Genevieve Villamora is co-owner of Bad Saint, Washington DC's soon-to-be newest restaurant, alongside co-owner Nick Pimentel and chef Tom Cunanan. 

Bad Saint's Kickstarter campaign aims to raise $38,500 for critical capital improvements to the brick and mortar space that, Genevieve says, they will open for business this spring in the Columbia Heights neighborhood. Genevieve and her team are looking for some more believers to join the 190 backers who have already pledged in the name of Bad Saint.

Four days to go, $4,954 left to raise. It's all or nothing, you see, so if you wanna drop a few bills into the collection basket towards the emerging DC Filipino restaurant scene, as reported this week by The Washington Post, please do so... right now.

UPDATE, April 28, 2015, 10:59 AM CST: Bad Saint's Kickstarter has reached their goal of $38,500! New funders can still contribute and get a lot of really cool swag rewards until tomorrow, April 29, at 11 AM CST!

In this edition of Pinoy Food for the Soul, Genevieve, entrepreneur and mother to a three-year old son, shares a formative childhood moment. 


Photo courtesy of Genevieve Villamora.

Photo courtesy of Genevieve Villamora.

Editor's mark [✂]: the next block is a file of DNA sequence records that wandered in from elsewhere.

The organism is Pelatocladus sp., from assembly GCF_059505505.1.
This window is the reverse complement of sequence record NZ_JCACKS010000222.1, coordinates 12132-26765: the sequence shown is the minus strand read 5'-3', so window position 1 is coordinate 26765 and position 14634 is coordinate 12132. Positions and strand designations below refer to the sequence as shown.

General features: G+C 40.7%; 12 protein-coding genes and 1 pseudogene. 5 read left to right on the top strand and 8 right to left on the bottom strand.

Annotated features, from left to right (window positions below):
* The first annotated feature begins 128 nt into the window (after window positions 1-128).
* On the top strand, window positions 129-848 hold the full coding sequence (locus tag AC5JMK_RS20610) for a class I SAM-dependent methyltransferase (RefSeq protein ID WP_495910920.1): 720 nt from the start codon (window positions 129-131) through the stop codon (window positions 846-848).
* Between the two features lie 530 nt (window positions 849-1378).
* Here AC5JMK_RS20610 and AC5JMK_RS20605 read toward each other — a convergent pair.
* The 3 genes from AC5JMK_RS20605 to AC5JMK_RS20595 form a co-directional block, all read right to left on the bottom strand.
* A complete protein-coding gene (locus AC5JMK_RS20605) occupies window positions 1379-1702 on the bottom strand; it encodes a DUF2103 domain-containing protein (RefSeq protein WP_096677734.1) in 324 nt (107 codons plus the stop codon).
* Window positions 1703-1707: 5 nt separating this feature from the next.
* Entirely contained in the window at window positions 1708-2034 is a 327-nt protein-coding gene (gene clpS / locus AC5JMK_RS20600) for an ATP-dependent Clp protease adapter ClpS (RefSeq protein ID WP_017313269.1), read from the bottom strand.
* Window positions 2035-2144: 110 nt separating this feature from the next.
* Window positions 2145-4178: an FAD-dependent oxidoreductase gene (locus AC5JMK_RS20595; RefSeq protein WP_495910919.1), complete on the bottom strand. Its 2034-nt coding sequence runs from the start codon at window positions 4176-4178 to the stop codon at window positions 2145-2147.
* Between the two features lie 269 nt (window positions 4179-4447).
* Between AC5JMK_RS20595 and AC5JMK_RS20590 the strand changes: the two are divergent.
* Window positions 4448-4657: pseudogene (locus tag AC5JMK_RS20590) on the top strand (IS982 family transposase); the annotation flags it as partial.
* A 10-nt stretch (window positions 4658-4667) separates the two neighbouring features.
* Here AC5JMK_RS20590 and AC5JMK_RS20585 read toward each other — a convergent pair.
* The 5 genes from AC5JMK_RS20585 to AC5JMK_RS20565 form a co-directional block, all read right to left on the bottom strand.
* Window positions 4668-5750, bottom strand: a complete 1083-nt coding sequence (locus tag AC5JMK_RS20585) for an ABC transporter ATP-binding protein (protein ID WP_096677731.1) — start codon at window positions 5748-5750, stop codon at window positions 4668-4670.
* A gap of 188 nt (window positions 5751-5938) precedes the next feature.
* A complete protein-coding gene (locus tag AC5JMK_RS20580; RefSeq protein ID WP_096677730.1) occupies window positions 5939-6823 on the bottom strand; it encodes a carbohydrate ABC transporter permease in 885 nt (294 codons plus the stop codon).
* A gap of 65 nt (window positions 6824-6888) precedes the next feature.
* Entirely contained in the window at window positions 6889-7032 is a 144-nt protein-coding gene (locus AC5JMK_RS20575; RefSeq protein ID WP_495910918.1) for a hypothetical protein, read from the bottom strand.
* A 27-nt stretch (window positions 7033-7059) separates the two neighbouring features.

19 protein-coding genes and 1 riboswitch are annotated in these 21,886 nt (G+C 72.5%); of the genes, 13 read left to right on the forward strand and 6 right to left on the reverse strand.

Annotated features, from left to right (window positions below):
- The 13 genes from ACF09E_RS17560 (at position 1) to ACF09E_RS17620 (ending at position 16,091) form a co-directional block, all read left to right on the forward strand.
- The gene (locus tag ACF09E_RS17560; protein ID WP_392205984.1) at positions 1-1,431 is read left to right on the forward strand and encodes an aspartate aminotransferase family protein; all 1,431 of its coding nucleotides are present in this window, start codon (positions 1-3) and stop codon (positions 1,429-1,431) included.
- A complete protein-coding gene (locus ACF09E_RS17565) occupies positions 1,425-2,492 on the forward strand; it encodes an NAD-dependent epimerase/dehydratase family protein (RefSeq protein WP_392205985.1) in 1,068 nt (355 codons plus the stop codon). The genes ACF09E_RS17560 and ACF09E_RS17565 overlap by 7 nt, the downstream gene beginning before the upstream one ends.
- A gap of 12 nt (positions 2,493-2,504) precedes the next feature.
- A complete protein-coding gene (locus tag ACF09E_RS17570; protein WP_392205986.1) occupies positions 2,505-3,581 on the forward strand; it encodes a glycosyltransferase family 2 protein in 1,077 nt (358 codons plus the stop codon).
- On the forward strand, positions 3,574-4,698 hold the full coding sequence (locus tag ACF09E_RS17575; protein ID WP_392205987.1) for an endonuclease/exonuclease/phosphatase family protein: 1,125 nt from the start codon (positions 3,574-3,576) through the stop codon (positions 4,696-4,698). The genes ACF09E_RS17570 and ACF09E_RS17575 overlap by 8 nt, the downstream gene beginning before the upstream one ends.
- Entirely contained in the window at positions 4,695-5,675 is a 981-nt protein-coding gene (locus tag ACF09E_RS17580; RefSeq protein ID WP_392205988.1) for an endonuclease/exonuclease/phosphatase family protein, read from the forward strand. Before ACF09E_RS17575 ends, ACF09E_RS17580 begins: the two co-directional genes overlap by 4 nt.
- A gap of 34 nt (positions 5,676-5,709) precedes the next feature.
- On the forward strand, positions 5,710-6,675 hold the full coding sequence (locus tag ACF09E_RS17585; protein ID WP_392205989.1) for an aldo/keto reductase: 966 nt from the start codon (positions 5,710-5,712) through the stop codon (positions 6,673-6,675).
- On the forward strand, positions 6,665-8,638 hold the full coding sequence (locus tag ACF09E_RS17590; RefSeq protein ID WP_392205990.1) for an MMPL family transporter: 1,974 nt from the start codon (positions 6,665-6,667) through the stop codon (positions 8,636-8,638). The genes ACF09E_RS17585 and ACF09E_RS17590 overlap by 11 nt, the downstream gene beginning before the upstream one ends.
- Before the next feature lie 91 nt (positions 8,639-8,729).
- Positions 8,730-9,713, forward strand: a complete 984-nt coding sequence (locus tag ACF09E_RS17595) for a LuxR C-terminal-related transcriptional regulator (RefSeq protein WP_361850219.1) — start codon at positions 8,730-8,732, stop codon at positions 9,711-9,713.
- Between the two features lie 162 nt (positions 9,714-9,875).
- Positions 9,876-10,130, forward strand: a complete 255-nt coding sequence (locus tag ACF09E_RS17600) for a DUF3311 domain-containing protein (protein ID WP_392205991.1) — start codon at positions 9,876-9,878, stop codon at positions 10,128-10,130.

I remember being a kid, being one of five Filipino kids in my grade, inviting some white friends of mine to come over to my house.

It was my first time inviting them over, and I was so nervous that they were gonna think our house smelled funny or that my mom’s food was weird and I had all this anxiety about it. And I was like, Mom can you make something not too out of the ordinary, like spaghetti? Which of course to me meant ground beef and hot dogs, obviously. 

So then my friend came over, and I was so excited that she was coming over to our house. My mom made spaghetti, and the spaghetti comes to the table and my friend burst out laughing. 

“What are hot dogs doing in here?”  

And I’m mortified, because, A, I did not know that hot dogs were not supposed to be in spaghetti, and I’m like, But I love hot dogs in spaghetti, why does she not like it? To me, I thought it was the normal thing.

And I’m happy that my son is not gonna grow up like that. 

I’m sure there will be other stuff that will cause him anxiety that he’ll be talking about twenty years from now, but it’s not gonna be because he didn’t grow up being excited about Filipino food.